Barring Pope Francis’ encyclical on climate change, Christianity’s loudest voices have rarely led the charge for environmental stewardship. At worst, they’ve denounced the science behind it. At best, they’ve deferred to other authorities or remained silent altogether. That reticence to accept the facts – and to utilize their political influence for the common good – has pushed many who trust in the consensus of the scientific community to draw negative associations between religion and the environment.
Hold that thought.
Following nearly two decades of research, author Mark R. Stoll, director of environmental studies at Texas Tech University, has welded the histories of America’s religious and environmental movements, tracing their co-evolution and exposing a relationship that bucks the stereotype of environmentalism today.
“Virtually every single person associated with the early movements for parks and forest conservation was no further than one generation away from a Congregational church in a small New England town…” Stoll writes in the introduction to his latest book, Inherit the Holy Mountain.
By deconstructing specific paintings and photographs from artists of various religious backgrounds—Thomas Cole’s The Oxbow [see above], for example, and Sanford Gifford’s Hunter Mountain, Twilight—Stoll details America’s evolving attitude toward nature, from the late 18th century to the present. Focusing primarily on Christian denominations, he begins with early American Calvinism, a doctrine whose strict moralism shamed human activity and considered nature a reflection of the divine. Moving forward, he illustrates how Calvinist Puritans’ in New England emphasized communal living and orderly towns as a way to promote a godly society. When industrialism flourished and that godly society began to fade, he writes, Congregationalists pushed for local agricultural improvement, parks, and forest conservation. Later, New England religious outsiders, such as Thoreau and the Baptists, would shift the environmental focus back onto the individual, arguably to the detriment of the common good.
“Those who advocate converting everyone to the proper attitude…in hopes of an environmental millennium,” Stoll writes, bluntly analyzing the historical evidence, “evince an optimism toward human possibility for which history supplies little supporting evidence.”
But perhaps the most surprising religious influence unearthed through Stoll’s obsessive research is Presbyterianism’s overwhelming contribution to American environmentalism during the Progressive Era. Through a host of high-ranking politicians (Presidents Harrison, Cleveland, T. Roosevelt and Wilson, to name just a few) and other influential artists and writers, Presbyterians established both the National Parks and National Forests systems, and returned the moral urgency of Calvinism to the conservation movement. “By the 1960s,” Stoll writes, “they transformed conservation into the broader, more popular (and more populist), more political, and deeply moralistic environmental movement.”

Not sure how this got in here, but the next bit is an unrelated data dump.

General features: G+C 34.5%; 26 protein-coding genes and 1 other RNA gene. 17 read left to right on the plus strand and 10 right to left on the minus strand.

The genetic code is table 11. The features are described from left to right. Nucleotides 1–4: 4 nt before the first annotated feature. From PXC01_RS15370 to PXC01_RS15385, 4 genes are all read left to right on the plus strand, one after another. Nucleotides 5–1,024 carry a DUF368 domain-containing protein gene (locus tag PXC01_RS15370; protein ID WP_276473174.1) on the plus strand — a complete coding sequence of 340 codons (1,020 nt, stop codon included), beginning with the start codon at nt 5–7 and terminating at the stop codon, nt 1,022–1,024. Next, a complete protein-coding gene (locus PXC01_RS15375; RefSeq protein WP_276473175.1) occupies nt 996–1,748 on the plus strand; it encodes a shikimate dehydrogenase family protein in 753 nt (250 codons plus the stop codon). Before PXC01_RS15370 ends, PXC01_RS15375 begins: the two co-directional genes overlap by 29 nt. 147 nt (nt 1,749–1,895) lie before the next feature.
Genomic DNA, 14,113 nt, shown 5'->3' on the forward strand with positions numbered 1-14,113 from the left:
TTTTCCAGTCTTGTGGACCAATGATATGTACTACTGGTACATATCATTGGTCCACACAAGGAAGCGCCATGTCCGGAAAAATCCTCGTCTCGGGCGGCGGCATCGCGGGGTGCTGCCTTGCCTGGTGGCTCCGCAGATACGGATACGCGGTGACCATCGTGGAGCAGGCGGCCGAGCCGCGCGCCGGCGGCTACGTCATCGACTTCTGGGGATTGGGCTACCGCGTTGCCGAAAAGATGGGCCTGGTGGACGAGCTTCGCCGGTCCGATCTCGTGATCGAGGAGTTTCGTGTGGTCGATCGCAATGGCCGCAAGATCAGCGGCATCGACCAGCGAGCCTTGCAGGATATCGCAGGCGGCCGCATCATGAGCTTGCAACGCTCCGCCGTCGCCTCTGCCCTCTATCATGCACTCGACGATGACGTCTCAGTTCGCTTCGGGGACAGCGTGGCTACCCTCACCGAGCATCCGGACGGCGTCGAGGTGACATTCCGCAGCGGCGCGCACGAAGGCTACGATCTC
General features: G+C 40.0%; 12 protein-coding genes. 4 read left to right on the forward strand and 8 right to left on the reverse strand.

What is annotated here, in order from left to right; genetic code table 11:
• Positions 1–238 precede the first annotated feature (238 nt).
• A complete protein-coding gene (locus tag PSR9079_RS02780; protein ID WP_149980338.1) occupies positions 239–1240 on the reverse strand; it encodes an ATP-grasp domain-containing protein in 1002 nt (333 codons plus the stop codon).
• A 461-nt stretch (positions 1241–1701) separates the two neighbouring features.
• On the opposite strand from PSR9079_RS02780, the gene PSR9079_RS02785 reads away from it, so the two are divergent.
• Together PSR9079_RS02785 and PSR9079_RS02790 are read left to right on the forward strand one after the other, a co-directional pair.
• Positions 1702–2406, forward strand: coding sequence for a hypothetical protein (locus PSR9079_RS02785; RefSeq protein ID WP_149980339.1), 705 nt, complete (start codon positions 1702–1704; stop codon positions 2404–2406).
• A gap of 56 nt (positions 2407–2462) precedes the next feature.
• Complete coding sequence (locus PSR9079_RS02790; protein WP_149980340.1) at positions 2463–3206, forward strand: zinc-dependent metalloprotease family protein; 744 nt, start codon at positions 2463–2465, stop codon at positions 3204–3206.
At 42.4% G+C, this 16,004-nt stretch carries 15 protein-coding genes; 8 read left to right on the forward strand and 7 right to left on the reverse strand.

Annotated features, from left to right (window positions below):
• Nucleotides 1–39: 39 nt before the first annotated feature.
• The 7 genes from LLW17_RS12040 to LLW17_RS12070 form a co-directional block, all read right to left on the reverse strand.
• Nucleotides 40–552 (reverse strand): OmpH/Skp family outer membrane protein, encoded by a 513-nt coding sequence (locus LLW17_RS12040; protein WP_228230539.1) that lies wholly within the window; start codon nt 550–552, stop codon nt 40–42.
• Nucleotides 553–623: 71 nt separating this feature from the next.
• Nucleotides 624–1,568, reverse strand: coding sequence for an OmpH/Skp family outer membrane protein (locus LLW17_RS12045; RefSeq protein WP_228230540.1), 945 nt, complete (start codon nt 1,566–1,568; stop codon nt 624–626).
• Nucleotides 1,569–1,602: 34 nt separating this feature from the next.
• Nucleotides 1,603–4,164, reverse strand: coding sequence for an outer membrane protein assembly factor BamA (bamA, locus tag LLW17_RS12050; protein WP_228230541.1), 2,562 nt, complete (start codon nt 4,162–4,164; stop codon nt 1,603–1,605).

Yes, this is an academic work: citations and notes comprise nearly a quarter of the book, and many of the passages lead with a pedantic thesis statement. But don’t let that scare you away. Inherit the Holy Mountain is brimming with centuries worth of legendary cameos, from writer Ed Abbey to Sierra Club director David Brower, photographer Ansel Adams to painter Georgia O’Keefe, the Rockefellers to the Vanderbilts, Thomas Jefferson to Teddy Roosevelt. When viewed through the lens of their religious affiliations, the contributions of each of these individuals fit into a larger, unified framework. One may also be assured that Stoll’s meticulous analysis produces some novel conclusions. For example, despite Ralph Waldo Emerson’s wide-ranging influence—especially on other artists—his focus on transforming the individual wielded much less political power than those directly tied to a communal, organized religion.
In studying history, the old adage goes, we hope to avoid making the same mistakes twice. Inherit the Holy Mountain depicts American environmentalism not—as too many perceive it today—as the hobby of lonely mystics or radical fringe groups, but a movement dependent on community and a belief in social, rather than individual reform. Calvinism may have died out, but the success of environmentalism today may depend on our willingness to trust in those communal tenants we seem to have thrown out with it.
“Religious traditions that urge upon government the moral responsibility to restrain socially harmful behavior and promote the common good have left by far the more important and effective environmental legacy,” Stoll concludes, “from parks to safe food to clean air and water.” Today, when environmental organizations are “larger and less effective than ever,” a religious response may be our best hope for catching up. The Pope’s encyclical is a good start. So are groups like Interfaith Power & Light, which push to address climate change with a morally driven, faith-based response. Inherit the Holy Mountain reminds us that, despite one’s misgivings with organized religion, it holds the potential to shift the national conversation in a way few other forces can. It’s happened before. It could happen again.